There’s tons of other jewels in the book and while I don’t completely agree with the author (in fact, I find him sleazy and downright unethical in places — mostly reflected in section 3) I do recommend it. I don’t expect to implement all of his suggestions but it sure has me thinking.

I’m published, again

My article titled Troubleshooting IBM Tivoli Directory Server performance, Part 1: Resolving slow queries using the TDS audit log was finally published on IBM developerWorks last Monday. The article was completed two months ago but apparently it takes that long to get the article through the editorial process. Now I need to hurry up and finish Part 2 so that it gets published sometime before Christmas.

Apple gains another foothold in our household: iPhone infiltration

Despite us being a non-Apple-centric household (me with my Linux boxen and Benjamin with his XP machine) we’re one step closer to being Apple fans with the purchase of two iPhones this weekend. Luckily we only had to wait 1.5 hours in line to get a 16GB white iPhone for Benjamin and an 8GB black one for me. With a bit of trickery we were even able to keep our Austin phone numbers despite changing carriers.

Thus far we love them and I’ve only found one bug thus far — a record low and impressive considering I’m a professional tester. Interestingly enough I use my iPhone more to browse the internet and check my email than I do for texting or calling. In fact, I’ve yet to make a single call on the phone after purchasing it on Saturday night.

For a time Benjamin was looking into upgrading to the Sprint’s iPhone-competitor the Instinct. I told him I’d rather switch carriers and go with the real thing than purchase Sprint’s attempt. With Apple’s UI experience, customer service reputation, and the fact that they’ve opened up development of 3rd-party applications the decision seemed fairly easy to me. Besides, Apple has had an entire year to refine their device and Sprint’s will be a rev 1 with all the shortcomings that accompany it. Both my brother and Benjamin’s best friend have an Instinct so eventually we’ll get to compare the two to see if I was correct.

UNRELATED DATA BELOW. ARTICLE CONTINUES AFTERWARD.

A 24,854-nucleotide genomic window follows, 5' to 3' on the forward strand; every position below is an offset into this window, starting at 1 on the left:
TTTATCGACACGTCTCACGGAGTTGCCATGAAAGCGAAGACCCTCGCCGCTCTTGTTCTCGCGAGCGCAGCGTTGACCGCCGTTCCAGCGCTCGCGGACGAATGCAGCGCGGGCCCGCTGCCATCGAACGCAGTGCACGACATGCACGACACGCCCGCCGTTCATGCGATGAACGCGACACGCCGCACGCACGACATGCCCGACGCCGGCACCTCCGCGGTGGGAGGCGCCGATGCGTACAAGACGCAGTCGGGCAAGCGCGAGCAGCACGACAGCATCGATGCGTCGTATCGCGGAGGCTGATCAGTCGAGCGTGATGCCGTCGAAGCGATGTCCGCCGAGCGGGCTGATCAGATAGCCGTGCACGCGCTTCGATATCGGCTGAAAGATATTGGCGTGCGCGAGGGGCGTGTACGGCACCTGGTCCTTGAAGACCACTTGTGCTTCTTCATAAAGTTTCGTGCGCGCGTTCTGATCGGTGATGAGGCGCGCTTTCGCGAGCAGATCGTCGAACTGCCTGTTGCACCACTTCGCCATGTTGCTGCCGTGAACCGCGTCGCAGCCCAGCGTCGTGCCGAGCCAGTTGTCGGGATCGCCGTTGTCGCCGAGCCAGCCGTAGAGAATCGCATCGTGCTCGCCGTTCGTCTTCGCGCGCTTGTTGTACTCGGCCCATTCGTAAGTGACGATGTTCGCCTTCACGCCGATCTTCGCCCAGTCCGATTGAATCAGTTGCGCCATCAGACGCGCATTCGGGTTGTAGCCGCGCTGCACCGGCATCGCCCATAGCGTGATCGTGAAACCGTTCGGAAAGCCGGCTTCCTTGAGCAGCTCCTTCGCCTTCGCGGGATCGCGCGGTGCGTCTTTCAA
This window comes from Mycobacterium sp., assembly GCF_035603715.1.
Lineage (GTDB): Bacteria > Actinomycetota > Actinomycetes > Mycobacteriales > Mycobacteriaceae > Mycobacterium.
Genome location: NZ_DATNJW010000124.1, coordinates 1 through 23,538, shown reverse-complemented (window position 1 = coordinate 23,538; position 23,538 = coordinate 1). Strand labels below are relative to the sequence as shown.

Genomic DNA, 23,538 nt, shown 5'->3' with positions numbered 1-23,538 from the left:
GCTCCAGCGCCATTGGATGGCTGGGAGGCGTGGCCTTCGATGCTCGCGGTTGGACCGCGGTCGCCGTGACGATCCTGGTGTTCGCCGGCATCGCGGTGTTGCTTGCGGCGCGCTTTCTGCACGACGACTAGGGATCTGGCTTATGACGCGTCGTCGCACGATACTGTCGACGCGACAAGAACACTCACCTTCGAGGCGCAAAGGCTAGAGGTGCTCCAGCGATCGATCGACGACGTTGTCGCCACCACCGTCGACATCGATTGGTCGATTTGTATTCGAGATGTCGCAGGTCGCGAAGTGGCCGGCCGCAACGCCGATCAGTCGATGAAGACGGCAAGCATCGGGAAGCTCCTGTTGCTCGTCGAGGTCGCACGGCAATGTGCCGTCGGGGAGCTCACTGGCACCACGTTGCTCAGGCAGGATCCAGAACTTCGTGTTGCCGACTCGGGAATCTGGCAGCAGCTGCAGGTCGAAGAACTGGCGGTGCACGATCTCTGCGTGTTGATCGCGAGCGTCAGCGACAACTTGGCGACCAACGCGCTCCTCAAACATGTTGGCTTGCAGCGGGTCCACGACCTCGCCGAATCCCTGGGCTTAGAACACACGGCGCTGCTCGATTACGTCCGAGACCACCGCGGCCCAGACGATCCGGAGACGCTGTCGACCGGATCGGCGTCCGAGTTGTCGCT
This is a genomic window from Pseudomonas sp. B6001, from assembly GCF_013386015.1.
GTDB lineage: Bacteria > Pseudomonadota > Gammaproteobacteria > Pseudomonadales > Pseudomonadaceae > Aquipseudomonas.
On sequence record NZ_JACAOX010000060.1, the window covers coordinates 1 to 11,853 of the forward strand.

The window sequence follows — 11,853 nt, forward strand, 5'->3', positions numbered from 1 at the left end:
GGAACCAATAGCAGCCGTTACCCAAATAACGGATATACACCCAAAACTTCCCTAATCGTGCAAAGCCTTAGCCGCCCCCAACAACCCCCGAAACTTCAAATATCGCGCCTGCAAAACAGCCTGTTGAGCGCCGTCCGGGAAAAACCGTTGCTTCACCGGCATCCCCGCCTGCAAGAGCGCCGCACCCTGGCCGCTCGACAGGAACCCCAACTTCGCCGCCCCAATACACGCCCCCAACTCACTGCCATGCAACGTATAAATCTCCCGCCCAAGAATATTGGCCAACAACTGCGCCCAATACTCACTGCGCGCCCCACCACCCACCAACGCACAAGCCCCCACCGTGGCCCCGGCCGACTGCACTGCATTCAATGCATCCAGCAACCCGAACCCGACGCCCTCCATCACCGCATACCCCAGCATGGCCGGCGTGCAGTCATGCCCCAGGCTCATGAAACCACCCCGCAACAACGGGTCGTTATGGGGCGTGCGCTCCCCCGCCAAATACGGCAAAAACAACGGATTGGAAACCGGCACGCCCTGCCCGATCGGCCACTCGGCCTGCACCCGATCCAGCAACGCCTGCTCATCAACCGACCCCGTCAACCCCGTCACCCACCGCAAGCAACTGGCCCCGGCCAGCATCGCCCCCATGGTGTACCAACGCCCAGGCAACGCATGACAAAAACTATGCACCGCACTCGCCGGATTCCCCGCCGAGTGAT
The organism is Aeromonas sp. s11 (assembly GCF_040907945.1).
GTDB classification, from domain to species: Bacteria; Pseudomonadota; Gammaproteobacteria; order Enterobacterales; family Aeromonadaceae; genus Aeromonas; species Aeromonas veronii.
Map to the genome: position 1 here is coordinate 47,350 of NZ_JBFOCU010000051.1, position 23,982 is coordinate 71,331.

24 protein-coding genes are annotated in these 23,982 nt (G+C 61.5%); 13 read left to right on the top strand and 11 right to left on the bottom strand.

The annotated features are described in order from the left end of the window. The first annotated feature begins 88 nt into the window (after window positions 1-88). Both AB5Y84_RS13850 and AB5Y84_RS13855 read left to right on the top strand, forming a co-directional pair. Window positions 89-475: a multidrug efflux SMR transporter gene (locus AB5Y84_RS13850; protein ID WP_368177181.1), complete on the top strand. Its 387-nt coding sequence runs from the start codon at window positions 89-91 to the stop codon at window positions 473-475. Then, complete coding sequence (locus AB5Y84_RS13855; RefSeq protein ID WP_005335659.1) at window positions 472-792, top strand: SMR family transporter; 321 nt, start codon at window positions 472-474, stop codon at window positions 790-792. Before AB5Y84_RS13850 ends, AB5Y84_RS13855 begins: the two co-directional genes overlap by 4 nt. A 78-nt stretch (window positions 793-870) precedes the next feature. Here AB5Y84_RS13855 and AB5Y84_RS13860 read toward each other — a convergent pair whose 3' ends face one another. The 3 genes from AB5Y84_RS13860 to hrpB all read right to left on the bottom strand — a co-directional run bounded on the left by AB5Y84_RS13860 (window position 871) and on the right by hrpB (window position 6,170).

I’m looking forward to open source developers running wild with the iPhone SDK and creating slews of free applications. Pidgin and OpenSSH are the top two on my wishlist. Rumor has it that IBM is working on a version of Lotus Notes for the iPhone to which I only laugh. Meanwhile the new iPhone includes a connector for Microsoft Exchange to woo corporate users over. Neither such beast will find residence on my device – the iPhone connects quite happily to my IMAP server right out of the box.

Niacin: hot flash simulator

Despite many attempts to get my HDL cholesterol levels up over the past several years (although my LDL levels are steadily trending down) my doctor decided to try something different: niacin. Niacin, vitamin B3, is reported to raise HDL levels — about 3 points for every gram consumed daily. One of the temporary side effects of niacin is flushing. I started taking 2 grams/day of inositol hexanicotinate, a form of niacin sold as a no-flush version. Sure enough, no flushing – or at least I assumed no flushing as I didn’t notice any change after taking them. After I ran out of that bottle I went by GNC to buy a larger bottle (if I’m taking 2-3g a day and the capsules are at most 500mg, I need a bottle that is going to last me for more than a week). They didn’t have the inositol hexanicotinate version so I got the pure niacin version. Thinking my body was already adjusted to the dosage I took my usual 1g in the morning yesterday. 15 minutes later and I was having a major hot flash, red in the face and torso, and my hands started itching. Talk about uncomfortable, scary as hell, and yet oddly fascinating all at the same time! I’m imagining that taking a dose of niacin is the closest any man will get to understanding what women go through in menopause.

I cranked back down to 1g/day (500mg twice a day) today in hopes I can becomes less sensitive to it over the next couple of weeks.